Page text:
If a picture is worth a thousand words, then it’s safe to say that Steve Rosenfield’s are worth a thousand and then some.
Rosenfield’s “What I Be” project is based on a concept easier said than done: defeating your insecurities by opening up about them or, as he puts it, “creating security through insecurity.”
By the end of this week, more than 70 Binghamton students will have participated in creating this security by stepping in front of the camera.
Before getting photographed, each subject gets something personal written on them in sharpie. They then attach the caption, “I am not my ______,” placing their insecurity in the blank space.
In something of a culmination of the week’s photo sessions, Rosenfield held a talk on Thursday night in Lecture Hall 9 where he discussed how “What I Be” came to be.
Rosenfield began the project in 2010. He had more than 500 people leaving and entering his home.
Now, five years later, Rosenfield has shot thousands of subjects, and he notices the same insecurities coming up over and over again.
“There’s only so many of them,” he said in an interview. The high school students he’s shot tend to be more insecure about depression-related issues and feel pressure from their parents. College students, he says, gravitate toward insecurities related to gender and sexuality issues, and tend to put more pressure on themselves. They tend to think they have to look perfect to the outside world.
“Everyone on campus is appearing together — and perfect — when nobody’s together and perfect,” he said. “Nobody wants to look bad. Everyone wants to seem like they know what they’re doing next year, everyone wants to seem like they have it together — especially with mental health issues.”
Spots for Binghamton sessions filled up quickly. Additionally, Rosenfield said that Binghamton’s turnout showed something special. At other schools, the female-to-male ratio has been about 80 to 20. Here, it’s around half and half.
“Men, as a societal law, are not supposed to show their feelings,” Rosenfield said. “I’d like to say that here, guys are more open to talking about it.”
Rosenfield said he hopes that people will look past one aspect of a person, while simultaneously gaining more sensitivity to their situation, whatever that might be. If you own your insecurity, Rosenfield’s theory goes, people can’t turn it against you.
Those who went to the presentation were able to see this theory demonstrated firsthand. Rosenfield asked people to share their insecurities and, one by one, people stood up and spoke. Some of Steve’s subjects spoke about their experience, making it all the more personal.
“If you look through those 2,300 images, everyone is beautiful,” Rosenfield said. “Everyone looks beautiful in their picture. I don’t know if you noticed that. That’s what honesty does.”
At the talk, Rosenfield explained that when he was growing up, he judged people and felt that he had to outdo others. He said that while he had a lot of people in his life, his relationships were lacking because he withheld his emotions from the people around him.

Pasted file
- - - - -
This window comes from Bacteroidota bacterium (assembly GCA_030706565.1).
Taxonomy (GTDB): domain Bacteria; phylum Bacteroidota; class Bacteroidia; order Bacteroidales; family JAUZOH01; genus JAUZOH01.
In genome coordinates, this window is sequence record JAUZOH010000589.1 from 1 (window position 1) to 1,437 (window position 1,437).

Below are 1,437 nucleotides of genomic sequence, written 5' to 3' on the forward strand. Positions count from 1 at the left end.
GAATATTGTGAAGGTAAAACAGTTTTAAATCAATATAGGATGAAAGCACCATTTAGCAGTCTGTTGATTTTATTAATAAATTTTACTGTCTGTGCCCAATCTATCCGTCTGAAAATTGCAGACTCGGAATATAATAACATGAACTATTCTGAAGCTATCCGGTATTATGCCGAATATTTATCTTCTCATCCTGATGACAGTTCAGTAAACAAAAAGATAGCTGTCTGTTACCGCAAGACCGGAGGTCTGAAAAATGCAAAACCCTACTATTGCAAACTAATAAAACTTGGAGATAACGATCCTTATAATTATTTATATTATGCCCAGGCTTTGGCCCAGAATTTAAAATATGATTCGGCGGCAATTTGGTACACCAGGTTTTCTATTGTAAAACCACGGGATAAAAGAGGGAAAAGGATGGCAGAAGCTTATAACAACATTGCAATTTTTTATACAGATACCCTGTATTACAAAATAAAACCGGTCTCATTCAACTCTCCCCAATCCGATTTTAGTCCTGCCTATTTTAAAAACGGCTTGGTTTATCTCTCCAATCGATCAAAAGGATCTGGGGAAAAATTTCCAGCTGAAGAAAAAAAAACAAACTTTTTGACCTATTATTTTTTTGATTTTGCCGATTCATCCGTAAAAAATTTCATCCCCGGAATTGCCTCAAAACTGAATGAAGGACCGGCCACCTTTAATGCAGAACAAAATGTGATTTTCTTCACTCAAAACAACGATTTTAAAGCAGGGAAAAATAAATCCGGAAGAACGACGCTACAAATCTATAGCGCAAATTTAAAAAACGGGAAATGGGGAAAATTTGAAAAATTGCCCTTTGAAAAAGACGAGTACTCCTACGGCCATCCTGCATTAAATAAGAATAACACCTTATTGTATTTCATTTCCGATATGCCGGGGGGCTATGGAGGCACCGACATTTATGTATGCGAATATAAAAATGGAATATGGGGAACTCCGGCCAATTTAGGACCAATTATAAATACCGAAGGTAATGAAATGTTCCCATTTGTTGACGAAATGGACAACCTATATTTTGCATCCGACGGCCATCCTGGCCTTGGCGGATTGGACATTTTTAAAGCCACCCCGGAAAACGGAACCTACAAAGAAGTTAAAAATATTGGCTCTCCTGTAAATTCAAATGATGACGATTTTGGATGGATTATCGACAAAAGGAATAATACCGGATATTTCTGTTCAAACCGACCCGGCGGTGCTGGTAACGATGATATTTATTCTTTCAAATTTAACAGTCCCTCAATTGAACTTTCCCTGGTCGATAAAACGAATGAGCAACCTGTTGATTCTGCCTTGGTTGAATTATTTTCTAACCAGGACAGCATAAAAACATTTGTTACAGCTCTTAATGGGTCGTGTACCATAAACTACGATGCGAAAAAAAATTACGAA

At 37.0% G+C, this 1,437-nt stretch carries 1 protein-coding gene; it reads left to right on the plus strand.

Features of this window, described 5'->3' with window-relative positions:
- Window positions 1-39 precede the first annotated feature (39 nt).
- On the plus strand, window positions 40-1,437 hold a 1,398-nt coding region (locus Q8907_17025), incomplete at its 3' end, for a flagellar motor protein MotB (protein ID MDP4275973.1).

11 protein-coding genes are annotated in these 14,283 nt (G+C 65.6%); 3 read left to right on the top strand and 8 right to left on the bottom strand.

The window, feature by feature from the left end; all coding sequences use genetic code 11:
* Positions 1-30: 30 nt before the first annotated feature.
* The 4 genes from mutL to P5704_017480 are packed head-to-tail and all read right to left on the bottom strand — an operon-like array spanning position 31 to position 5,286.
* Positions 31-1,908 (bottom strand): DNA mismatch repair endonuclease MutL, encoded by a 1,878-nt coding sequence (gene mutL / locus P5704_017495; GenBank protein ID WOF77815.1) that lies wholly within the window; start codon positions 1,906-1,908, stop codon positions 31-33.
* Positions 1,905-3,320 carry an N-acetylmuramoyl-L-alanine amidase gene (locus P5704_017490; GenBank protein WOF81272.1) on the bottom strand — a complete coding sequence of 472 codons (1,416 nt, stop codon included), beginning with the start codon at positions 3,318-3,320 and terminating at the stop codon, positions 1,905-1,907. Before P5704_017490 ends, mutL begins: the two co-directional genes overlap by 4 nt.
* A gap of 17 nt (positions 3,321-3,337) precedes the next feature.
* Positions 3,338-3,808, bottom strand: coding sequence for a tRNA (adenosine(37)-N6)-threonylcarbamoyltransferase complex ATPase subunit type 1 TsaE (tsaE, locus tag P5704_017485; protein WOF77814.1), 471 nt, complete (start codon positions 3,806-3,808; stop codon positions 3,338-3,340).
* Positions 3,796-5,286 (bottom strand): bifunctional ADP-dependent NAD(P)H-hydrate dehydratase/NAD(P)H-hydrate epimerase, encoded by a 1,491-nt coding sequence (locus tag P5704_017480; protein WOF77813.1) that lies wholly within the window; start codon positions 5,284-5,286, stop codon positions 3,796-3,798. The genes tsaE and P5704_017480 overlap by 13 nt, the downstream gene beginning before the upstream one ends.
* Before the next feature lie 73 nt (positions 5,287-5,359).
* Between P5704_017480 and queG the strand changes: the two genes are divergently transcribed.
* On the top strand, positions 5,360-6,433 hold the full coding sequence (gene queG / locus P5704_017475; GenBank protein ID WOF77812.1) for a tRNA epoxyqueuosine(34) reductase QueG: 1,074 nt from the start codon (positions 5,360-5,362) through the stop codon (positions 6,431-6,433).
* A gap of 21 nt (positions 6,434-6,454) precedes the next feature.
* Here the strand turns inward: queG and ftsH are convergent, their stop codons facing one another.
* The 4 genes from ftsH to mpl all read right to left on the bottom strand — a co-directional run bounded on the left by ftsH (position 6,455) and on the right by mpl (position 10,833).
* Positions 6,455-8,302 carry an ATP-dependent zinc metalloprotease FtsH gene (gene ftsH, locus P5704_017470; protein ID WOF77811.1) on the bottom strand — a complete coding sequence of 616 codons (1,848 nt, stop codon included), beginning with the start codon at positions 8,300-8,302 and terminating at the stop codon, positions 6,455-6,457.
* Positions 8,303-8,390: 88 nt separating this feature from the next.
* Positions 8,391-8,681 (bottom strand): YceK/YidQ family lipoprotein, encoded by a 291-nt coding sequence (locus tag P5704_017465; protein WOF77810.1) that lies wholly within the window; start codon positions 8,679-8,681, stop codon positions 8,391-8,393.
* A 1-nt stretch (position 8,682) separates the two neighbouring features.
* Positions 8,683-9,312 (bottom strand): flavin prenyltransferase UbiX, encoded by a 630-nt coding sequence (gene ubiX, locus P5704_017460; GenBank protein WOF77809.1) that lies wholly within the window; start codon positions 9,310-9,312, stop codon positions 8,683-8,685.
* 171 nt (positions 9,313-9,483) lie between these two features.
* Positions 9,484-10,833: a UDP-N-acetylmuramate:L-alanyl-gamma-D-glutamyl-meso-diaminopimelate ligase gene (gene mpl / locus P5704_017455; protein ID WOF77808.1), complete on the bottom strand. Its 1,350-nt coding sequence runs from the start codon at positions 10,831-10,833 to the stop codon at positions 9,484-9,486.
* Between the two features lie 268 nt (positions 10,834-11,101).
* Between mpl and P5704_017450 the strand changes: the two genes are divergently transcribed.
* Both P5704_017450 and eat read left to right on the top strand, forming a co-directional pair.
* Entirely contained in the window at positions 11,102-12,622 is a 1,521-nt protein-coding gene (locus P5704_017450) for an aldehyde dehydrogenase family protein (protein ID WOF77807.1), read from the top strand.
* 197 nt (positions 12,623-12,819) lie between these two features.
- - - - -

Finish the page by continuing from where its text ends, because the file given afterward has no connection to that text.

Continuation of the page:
After high school, Rosenfield went right into the workforce with a steady job at a computer company. And while he was able to support himself, he felt that there was something missing. Soon, he began rock climbing, a sport in which he found a community. He ended up embarking on a two-week climbing trip. While traveling, he decided that if he wanted to change how he was feeling, he had to do something different. Rosenfield decided to start opening up, first to a journal and then to others. He found that when he shared things with people, they reciprocated. Rosenfield went from feeling numb to feeling happy, created new bonds and formed new perspectives.
Rosenfield quit his job, sold his condo and traveled for the next four years, ending his trip by eventually moving to California. He said he had a bit of a rough start there, even with finding a place to live. He slept in the back of a van and worked in a rock climbing gym during the day. He soon moved into an apartment, and with his new home came a new hobby, as inspired by a friend on his rock climbing trip: photography. His first professional camera was a Canon Rebel XT.
What began as taking photos for fun soon turned into concert photography. He became close with Michael Franti and Spearhead, taking pictures of them, as well as other big names such as Macklemore, Norah Jones and The Chainsmokers.
While he enjoyed concert photography, Rosenfield wanted to do something that would make a difference, and in 2009, the “What I Be” project was born.
So what’s Rosenfield’s greatest insecurity? He hasn’t told anyone yet, but not because he doesn’t want to. It’s going to be published in his forthcoming book that collects some of his photos, on the “about the author” page.
The event was organized for the Binghamton University Marketing Association by Danielle Levin, a senior double-majoring in marketing and art, and Hadas Bernstein, a sophomore majoring in psychology.
“It really helped that he was so easy to speak to, and he would respond to every single email with every single question I’d ever ask,” Levin said. Bernstein said she plans to bring Rosenfield again next year.
For those who want to see the results of the project, the photos will be on display in the Fine Arts Building from March 30 until April 3, and those who were photographed can pick up their pictures on March 31 and April 1.